Putting out public relations fires is an important, yet unpleasant, part of every business manager’s job.
Oftentimes, what distinguishes a small problem from an outright catastrophe is how a corporate executive handles a fiasco.
It’s a lesson that Thomas Sullivan, Founder and Chairman of Lumber Liquidators Holdings (LL), just learned the hard way during his recent interview with CBS’ 60 Minutes.
In the broadcast, Lumber Liquidators was accused of selling flooring that contains dangerous amounts of formaldehyde. What was Sullivan’s response?
A Brutal Response
Sullivan got pretty defensive when he was questioned about the findings, saying, “It’s not a real-world test of the laminate… it’s not the way it’s used.” He also pointed out that the tests were triggered by short sellers of the stock.
Well, his words didn’t seem to comfort shareholders. The news had an almost-immediate impact on the stock.
The stock had already plummeted more than 24% before the opening bell on Monday. And trading was halted at 9:56 a.m. for pending news.
Lumber Liquidators shares ended up closing the day at $38.83, or $13.03 lower than Friday’s close.
In response to the 60 Minutes segment, Lumber Liquidators issued an 8-K that provided investors a statement of clarification, as per a filing with the Securities and Exchange Commission (SEC).
The company claims that 60 Minutes didn’t use a proper testing method when inspecting the wood. According to the company, “We stand by every single plank of wood and laminate we sell all around the country and will continue to deliver the best product, at the best price, to our growing base of valued customers.”
But the broadcast will likely leave the company guilty in the court of public opinion for the foreseeable future.
In fact, following Sunday night’s telecast, several Wall Street analysts issued reports calling for investor caution.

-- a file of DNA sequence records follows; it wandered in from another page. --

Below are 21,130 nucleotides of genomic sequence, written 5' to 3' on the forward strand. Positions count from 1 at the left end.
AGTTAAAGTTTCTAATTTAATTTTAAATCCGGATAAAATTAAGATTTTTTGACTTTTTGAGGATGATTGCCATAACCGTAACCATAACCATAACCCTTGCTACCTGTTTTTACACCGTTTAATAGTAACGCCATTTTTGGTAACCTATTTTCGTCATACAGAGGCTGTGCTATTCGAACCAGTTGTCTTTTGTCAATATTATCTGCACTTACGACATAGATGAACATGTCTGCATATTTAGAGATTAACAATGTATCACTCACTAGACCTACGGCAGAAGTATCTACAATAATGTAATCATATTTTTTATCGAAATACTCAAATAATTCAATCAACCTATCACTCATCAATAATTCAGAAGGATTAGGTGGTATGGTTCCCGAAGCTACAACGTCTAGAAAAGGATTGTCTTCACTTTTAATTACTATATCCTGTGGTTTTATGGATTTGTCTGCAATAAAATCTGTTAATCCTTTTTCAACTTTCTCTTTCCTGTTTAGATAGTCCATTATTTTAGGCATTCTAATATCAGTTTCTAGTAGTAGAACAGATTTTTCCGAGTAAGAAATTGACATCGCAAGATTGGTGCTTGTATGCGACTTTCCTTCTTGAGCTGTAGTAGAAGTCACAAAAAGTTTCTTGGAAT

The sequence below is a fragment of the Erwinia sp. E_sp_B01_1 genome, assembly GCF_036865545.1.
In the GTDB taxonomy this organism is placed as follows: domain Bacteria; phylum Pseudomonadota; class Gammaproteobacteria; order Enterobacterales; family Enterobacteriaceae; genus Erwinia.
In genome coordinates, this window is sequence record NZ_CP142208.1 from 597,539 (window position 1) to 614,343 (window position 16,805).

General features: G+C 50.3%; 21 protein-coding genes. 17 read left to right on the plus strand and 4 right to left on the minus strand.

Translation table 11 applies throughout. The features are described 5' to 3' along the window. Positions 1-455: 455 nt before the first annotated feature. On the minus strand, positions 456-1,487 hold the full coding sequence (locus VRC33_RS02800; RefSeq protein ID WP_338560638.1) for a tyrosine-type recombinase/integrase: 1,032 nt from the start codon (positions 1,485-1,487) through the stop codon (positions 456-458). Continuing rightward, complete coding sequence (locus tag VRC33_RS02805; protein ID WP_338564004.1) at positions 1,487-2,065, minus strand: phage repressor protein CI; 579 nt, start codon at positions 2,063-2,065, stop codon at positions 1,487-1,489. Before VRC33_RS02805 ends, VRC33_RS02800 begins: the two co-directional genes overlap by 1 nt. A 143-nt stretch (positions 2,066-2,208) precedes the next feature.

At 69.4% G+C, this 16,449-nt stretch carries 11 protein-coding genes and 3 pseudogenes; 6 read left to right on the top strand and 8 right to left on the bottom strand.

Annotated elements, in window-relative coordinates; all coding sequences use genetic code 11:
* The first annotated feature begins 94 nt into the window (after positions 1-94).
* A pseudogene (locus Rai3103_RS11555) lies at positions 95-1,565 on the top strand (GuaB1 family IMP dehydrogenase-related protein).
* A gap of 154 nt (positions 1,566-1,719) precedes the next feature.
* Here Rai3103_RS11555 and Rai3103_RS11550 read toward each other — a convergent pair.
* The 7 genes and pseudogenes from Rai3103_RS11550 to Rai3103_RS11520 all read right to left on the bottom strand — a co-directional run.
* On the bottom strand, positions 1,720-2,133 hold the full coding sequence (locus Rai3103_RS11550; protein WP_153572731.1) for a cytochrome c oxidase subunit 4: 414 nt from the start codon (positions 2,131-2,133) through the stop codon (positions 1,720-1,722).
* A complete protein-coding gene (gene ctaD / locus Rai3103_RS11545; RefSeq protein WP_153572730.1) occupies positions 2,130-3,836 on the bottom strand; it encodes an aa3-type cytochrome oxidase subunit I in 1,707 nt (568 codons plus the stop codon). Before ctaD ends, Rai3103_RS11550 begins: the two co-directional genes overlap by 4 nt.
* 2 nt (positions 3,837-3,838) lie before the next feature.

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Morgan Stanley (MS) downgraded the stock from a “Buy” to a “Hold,” in a rather terse statement in which the investment bank says it doesn’t know what Lumber Liquidators is worth anymore.
Adding Insult to Injury…
This latest news comes after the stock was pressured by a dismal fourth-quarter performance announced last week, which sent shares lower by 26.3%.
In the quarter, net sales for the Virginia-based company increased by $13.6 million, or 5.2%, to $272 million – led by new store openings.
However, the company said its comparable store net sales decreased 4.2% for the quarter, driven by a 5.3% decrease in the average ticket size.
Selling, general, and administrative (SG&A) expenses, as a percentage of revenue, climbed by 100 basis points to 28.6% in the quarter, fueled by heavy spending on its West Coast distribution center.
Lumber Liquidators’ gross margin also saw a change, falling by 160 basis points to 39.2%. The company said this was due to an adverse shift in sales mix, as well as higher costs of inventory shrink and obsolescence.
Net income was $17.3 million ($0.64 per diluted share) in Q4 2014, a 16.8% decline against the $20.8 million ($0.74 per diluted share) in Q4 2013.
The chart below illustrates the downward pressure on LL shares, which have lost 44.2% of their value in less than a week and 38% year to date.
Bottom line: LL shares will likely go significantly lower before things improve.
The impact to earnings and cash flow from potential legal problems, arising from the charges alone, is reason enough to keep investors on the sidelines.
And if product quality issues are true, it’s hard to get comfortable with the business’ fundamentals well into the future. And no amount of formaldehyde will preserve them.